Yes – it’s the same concept, but with different strengths in play.
There are countless exchanges around the world now offering consumers the opportunity to buy crypto. But here’s the problem: There can be significant differences in the prices offered for digital currencies like Bitcoin (BTC).
Such inefficiencies normally occur in regions where cryptography is in high demand. One of the most often cited examples is the “Kimchi Premium” Here local merchants in South Korea ended up paying more for Bitcoin in USD than they would in the United States, Europe and even in other parts of Asia.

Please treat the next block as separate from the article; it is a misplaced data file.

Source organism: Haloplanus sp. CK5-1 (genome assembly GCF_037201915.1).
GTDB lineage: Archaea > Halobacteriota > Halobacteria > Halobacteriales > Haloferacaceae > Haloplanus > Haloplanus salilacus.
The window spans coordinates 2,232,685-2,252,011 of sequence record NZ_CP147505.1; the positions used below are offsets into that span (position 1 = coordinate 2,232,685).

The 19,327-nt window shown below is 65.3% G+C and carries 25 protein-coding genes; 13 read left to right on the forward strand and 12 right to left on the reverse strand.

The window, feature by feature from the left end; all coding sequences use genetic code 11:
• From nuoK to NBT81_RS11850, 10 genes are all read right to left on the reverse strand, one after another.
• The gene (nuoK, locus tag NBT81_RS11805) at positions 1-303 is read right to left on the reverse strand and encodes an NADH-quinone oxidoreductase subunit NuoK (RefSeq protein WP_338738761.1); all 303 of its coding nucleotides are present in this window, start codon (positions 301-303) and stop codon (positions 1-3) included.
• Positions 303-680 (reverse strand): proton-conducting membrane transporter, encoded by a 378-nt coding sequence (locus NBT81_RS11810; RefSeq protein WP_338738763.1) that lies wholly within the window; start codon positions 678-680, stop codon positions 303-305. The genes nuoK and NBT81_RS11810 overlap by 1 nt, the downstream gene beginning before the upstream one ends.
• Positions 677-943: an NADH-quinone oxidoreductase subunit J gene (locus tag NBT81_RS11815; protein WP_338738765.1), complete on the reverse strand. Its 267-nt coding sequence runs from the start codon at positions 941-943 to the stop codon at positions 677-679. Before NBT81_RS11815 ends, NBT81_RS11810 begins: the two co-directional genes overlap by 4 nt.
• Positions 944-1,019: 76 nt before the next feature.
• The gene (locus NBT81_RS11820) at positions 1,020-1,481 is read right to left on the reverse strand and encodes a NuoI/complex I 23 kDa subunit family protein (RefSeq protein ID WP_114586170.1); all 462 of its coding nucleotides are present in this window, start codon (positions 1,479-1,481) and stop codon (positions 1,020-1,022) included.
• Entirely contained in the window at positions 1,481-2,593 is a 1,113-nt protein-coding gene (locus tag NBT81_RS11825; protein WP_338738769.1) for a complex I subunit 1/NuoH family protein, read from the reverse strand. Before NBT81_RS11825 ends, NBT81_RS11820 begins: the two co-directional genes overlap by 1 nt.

Zimbabwe is an African nation ravaged by hyperinflation – which means basic necessities such as food and fuel can become significantly more expensive within days, if not hours. There have even been instances in the past where locals have been forced to carry backpacks full of Zimbabwean dollars for shopping. In 2017, Bitcoin prices on a local exchange were almost double the prices quoted on international platforms in part due to the inability of affected consumers to access exchanges outside the country.
Bitcoin has also traded cheaply in Hong Kong amid the ongoing political turmoil. In August, traders paid 2% more per piece than elsewhere.
Even when extreme economic and political conditions are removed from the equation, price differences between exchanges can create conditions for arbitrage.